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Demonstration of an Enhanced Vertical Magnetic Gradient System for UXO

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It is estimated that unexploded ordnance UXO may contaminate 15 million acres or more within the United States alone. A need for improved technologies for mapping and detecting UXO has led to development of a sequence of airborne reconnaissance systems using electromagnetic and magnetic sensors. In 2002, Battelle staff then at Oak Ridge National Laboratory ORNL evaluated a prototype airborne vertical magnetic gradient system for mapping and detecting UXO. Airborne total field systems demonstrated detection rates of less than 50 for these ordnance types in earlier performance assessments. The vertical magnetic gradient systems of VG-16 and VG-22, differ in the number of magnetometers as well as the separation between magnetometer pods where a pod houses two magnetometers and in their swath width. Both systems were developed with WAA in mind, with the expectation that VG-16 would provide an improved tool for airborne WAA surveys contaminated with large munitions. The VG-22 system was intended for WAA use at sites where smaller ordnance types could be detected more reliably. There were two distinct objectives for this demonstration 1 assessing the effectiveness of two vertical magnetic gradient systems for mapping and detecting small ordnance items and 2 assessing the effectiveness of the VG configurations for WAA applications. The demonstration site for this project was used for previous WAA demonstrations and therefore provided a basis for achieving this second objective. No specific regulatory drivers influenced this technology demonstration. The VG-22 system achieved an overall detection Pd of 86, and VG-16 achieved an overall detection of 55 for all ordnance types emplaced in the blind-seed grid, emplaced and assessed by ESTCP with support from IDA.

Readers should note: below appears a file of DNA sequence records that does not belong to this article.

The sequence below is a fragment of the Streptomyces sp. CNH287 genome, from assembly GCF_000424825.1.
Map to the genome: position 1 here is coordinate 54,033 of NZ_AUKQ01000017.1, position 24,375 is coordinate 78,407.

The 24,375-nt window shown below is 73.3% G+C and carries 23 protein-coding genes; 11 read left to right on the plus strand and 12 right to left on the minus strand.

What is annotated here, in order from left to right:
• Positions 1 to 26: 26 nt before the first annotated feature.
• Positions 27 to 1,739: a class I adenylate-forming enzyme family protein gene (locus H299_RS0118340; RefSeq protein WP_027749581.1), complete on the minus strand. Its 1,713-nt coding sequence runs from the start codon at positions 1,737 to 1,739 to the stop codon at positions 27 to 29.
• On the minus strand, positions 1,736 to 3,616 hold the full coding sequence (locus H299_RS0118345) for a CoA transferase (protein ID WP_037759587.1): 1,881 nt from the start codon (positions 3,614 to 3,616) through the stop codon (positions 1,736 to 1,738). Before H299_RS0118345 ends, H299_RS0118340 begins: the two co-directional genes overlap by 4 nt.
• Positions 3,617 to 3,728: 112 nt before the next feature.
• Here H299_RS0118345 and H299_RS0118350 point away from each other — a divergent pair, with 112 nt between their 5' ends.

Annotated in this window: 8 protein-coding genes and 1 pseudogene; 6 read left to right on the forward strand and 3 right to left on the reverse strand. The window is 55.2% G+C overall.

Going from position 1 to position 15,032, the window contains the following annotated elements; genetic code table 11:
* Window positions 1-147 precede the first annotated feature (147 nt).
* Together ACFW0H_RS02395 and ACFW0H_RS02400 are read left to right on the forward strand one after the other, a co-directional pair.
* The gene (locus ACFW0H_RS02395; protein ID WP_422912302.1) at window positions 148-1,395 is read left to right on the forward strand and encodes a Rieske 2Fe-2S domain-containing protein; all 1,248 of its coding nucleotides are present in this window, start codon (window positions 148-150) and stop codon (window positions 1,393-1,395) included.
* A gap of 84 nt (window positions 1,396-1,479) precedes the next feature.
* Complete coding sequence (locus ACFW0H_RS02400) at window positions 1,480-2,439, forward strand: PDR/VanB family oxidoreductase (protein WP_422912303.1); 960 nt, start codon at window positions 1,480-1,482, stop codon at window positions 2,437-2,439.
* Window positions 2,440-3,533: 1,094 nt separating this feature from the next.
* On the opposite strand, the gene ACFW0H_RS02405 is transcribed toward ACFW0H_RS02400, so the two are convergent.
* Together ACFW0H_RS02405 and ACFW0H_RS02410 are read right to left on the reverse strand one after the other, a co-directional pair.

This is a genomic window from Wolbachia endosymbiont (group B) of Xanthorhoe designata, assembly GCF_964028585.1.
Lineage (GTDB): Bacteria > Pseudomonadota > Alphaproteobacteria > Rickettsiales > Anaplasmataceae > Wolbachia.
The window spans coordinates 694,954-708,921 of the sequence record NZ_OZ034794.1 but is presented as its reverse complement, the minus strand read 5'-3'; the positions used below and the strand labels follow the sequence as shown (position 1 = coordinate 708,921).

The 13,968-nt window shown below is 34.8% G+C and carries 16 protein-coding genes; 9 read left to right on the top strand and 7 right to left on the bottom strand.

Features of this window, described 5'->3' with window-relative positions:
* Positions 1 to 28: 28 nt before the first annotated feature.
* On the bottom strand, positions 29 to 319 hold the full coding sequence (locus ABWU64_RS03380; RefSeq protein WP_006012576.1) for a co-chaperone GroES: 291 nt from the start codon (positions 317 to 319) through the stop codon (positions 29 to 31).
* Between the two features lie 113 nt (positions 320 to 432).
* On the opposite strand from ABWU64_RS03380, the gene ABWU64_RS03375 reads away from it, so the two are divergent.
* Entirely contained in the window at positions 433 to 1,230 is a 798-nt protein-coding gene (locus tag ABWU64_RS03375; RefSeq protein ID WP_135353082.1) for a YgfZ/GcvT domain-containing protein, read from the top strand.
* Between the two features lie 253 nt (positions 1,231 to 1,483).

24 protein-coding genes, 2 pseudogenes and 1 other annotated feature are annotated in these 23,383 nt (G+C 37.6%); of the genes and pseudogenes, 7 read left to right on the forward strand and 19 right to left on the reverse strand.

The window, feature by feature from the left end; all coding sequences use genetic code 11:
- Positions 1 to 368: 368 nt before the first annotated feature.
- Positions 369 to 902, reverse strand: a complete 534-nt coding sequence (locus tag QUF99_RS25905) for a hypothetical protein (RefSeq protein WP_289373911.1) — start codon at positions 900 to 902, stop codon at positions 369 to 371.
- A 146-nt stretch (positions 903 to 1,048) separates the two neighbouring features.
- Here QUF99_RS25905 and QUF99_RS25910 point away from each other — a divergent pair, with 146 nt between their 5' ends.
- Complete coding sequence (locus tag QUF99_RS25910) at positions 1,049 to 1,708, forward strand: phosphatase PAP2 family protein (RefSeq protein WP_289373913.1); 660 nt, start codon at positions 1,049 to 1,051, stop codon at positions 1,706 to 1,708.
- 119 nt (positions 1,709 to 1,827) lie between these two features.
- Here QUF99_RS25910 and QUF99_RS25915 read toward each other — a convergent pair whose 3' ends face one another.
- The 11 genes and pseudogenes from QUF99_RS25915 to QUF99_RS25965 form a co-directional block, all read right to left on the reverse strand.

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  • Cartography and Aerial Photography
  • Test Facilities, Equipment and Methods
  • Ammunition and Explosives

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